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I have to start this post by disclosing I am a huge baseball fan and an even bigger fan of the Chicago White Sox. Last week, the White Sox got outbid in their pursuit of one of the best free agent players on the market. After my initial anger and disappointment, I started to read about the offer process and it was eerily similar to a real estate transaction. With spring and baseball around the corner, I thought this would be a fun take and lesson about real estate negotiation.
For my non baseball fans out there, let me give you a little back story. The player involved was Manny Machado. Machado, is a perennial all-star player and widely considered as one of the 10 best players in the game today. He is what's called a "generational talent". A player that rarely becomes a free agent, let alone at an affordable price. Many experts thought that by signing Machado, the White Sox would not only immediately improve this year, but he would help them contend for championships in the near future. He was considered a "perfect" fit.
What does this have to do with real estate? Imagine Machado as your “dream” home. You find the absolutely perfect property, it’s what you’ve been dreaming of, has everything you’ve ever wanted and is within your budget. But it’s a buyer’s market and the house has been sitting on the market for a few months. Instead of going after the home aggressively and securing your perfect home, you decide it’s more important to get the home on your terms. Your Realtor reminds you that this is the house you’ve been searching for and it’s a good deal at the listed price. Based on the days on market, you presume there’s not much activity and come in with a lower offer refusing to bid against yourself. The seller is not willing to go that low and the house continues to be marketed to other potential buyers.
You tell your Realtor to leave the offer open and check back often to see if the seller has changed their mind. The seller holds firm and acknowledges there are still showings and interest in the home. You decide to hold your ground, thinking that the seller could be “making up” the showings do get you to change your offer.
A few more weeks go by and with the Spring season around the corner and more homes getting ready to hit the market, you feel more confident that the seller will eventually come down to your price. Then your Realtor calls, a buyer who’s been interested in the home but thought it was out of their price range, spoke to their lender again and found out they could actually afford the home. They immediately submitted a “strong” offer. The seller asks for highest and best from both buyers. You’re conflicted as this is your “perfect” home but still feel that you can get the house at a better price by getting creative with incentives. You offer more earnest money, waive your home inspection and offer to close quickly, but keep your offer price the same. Feeling confident you tell your Realtor to submit that offer as your highest and best. A few hours go by and your agent calls with the news. The seller accepted the second offer. The offer, while still containing a home inspection and longer close date, still offered a higher net price to the seller. You’re devastated knowing that you “perfect” home has just been sold to another buyer.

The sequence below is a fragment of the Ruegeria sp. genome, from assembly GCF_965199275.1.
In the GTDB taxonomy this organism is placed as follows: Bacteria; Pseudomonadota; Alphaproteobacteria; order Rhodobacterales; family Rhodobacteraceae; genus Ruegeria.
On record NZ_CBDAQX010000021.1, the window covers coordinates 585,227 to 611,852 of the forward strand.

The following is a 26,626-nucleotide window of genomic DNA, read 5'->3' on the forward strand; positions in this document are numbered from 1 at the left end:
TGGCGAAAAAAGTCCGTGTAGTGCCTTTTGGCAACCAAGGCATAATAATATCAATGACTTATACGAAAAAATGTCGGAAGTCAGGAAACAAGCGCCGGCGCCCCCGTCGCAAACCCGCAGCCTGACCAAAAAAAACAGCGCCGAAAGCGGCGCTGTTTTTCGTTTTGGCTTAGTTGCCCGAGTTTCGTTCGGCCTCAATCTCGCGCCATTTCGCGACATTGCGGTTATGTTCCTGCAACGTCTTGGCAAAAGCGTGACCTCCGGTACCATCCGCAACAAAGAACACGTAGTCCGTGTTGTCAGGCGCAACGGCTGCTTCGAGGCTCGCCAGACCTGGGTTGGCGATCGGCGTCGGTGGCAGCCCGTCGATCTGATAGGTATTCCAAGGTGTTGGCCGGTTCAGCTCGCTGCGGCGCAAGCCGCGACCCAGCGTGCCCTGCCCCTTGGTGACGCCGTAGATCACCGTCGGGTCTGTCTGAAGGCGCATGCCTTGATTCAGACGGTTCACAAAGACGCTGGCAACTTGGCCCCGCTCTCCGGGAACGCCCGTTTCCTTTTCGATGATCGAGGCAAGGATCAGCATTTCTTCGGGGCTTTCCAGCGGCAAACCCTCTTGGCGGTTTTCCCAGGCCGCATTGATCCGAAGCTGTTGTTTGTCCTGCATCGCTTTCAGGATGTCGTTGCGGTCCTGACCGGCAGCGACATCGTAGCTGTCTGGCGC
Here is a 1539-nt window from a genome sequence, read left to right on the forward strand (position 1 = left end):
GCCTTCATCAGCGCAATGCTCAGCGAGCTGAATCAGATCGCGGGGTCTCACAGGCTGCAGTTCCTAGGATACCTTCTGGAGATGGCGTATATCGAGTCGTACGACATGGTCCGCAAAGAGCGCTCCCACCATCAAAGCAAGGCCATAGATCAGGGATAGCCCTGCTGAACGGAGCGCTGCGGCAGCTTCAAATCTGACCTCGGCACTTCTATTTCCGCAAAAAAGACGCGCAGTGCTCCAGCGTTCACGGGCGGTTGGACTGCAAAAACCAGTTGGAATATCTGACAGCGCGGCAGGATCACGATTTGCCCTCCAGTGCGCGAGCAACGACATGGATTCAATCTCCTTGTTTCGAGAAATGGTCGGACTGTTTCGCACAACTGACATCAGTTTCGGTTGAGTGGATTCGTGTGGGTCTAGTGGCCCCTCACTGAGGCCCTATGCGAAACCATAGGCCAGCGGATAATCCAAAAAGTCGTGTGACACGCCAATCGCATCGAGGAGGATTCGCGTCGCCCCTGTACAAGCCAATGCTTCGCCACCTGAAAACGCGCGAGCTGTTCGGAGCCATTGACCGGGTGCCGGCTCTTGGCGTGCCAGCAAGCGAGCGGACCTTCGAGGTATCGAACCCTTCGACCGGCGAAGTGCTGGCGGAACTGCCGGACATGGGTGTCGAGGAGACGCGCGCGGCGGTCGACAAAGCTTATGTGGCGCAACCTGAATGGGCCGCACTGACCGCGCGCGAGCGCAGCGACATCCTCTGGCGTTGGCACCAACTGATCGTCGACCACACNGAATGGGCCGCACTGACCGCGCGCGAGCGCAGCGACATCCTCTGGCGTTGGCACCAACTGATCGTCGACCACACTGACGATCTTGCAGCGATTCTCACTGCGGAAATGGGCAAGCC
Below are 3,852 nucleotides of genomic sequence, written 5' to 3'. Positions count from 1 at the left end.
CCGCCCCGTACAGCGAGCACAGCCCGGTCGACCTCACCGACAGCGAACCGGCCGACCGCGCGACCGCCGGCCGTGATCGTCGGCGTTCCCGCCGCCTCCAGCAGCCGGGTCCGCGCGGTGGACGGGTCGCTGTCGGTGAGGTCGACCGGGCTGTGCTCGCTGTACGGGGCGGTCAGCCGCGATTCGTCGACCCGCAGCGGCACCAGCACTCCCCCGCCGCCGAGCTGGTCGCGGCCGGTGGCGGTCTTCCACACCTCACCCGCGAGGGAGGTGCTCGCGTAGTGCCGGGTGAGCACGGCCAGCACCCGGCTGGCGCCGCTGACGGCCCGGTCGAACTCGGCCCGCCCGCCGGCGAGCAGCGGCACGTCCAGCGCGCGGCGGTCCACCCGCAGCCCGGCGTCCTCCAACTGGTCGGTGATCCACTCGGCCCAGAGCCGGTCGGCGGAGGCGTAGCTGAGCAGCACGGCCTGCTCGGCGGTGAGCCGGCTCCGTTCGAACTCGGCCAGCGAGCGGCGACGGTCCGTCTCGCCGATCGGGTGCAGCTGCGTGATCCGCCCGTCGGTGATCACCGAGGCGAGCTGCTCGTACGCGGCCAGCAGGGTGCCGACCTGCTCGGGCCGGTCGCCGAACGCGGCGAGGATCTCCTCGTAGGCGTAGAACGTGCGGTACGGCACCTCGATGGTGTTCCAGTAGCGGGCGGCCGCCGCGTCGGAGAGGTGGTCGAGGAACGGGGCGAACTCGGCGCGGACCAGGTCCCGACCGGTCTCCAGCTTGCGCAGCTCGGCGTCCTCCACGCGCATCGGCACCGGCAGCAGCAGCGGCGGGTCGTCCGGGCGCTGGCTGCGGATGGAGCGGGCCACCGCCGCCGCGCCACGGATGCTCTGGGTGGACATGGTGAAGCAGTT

This is similar to what happened to the White Sox. All along they felt they had the lone offer in and felt they were in a good position to close the deal. Even though the seller (Machado) told them it would take a higher offer and the “Net” amount was most important. The White Sox knew he was the perfect fit, but refused to come in with their strongest offer. Enter the San Diego Padres. All along they thought Machado was out of their price range . When they checked in and found out the “list” price, they were surprised he was within their budget. They immediately submitted their strongest. The White Sox held fast and tried to get “creative” with their offer by offering incentives, even though they new the “net” amount of the offer was most important to Machado. In the end, Manny Macahdo is a San Diego Padre and the White Sox are left wondering what went wrong.
While this was a baseball transaction, it shares similarities to many real estate transactions. As buyers we have a tendency to overthink things and let emotions rule. We get so wrapped up in trying to get the best deal, we overlook the fact that, maybe, it’s already a good deal. In today’s Northwest Indiana Market, it's not uncommon to find multiple offers on homes. Before you start your home search, lay out what is important to you in a home. Discuss with your agent the items you can’t live without and what items you can make concessions on. This will help your Realtor guide you in negotiations. I’m not telling you to go out and pay full price on your next home, but don’t get so blinded trying to secure a “good” deal that you lose sight of what’s most important to you. In today’s market, making an initial, strong offer can go a long way in securing your “dream” home.
If you want to discuss the Northwest Indiana Real Estate market or talk some baseball, contact me at 219-306-0333.
Have a Great Week!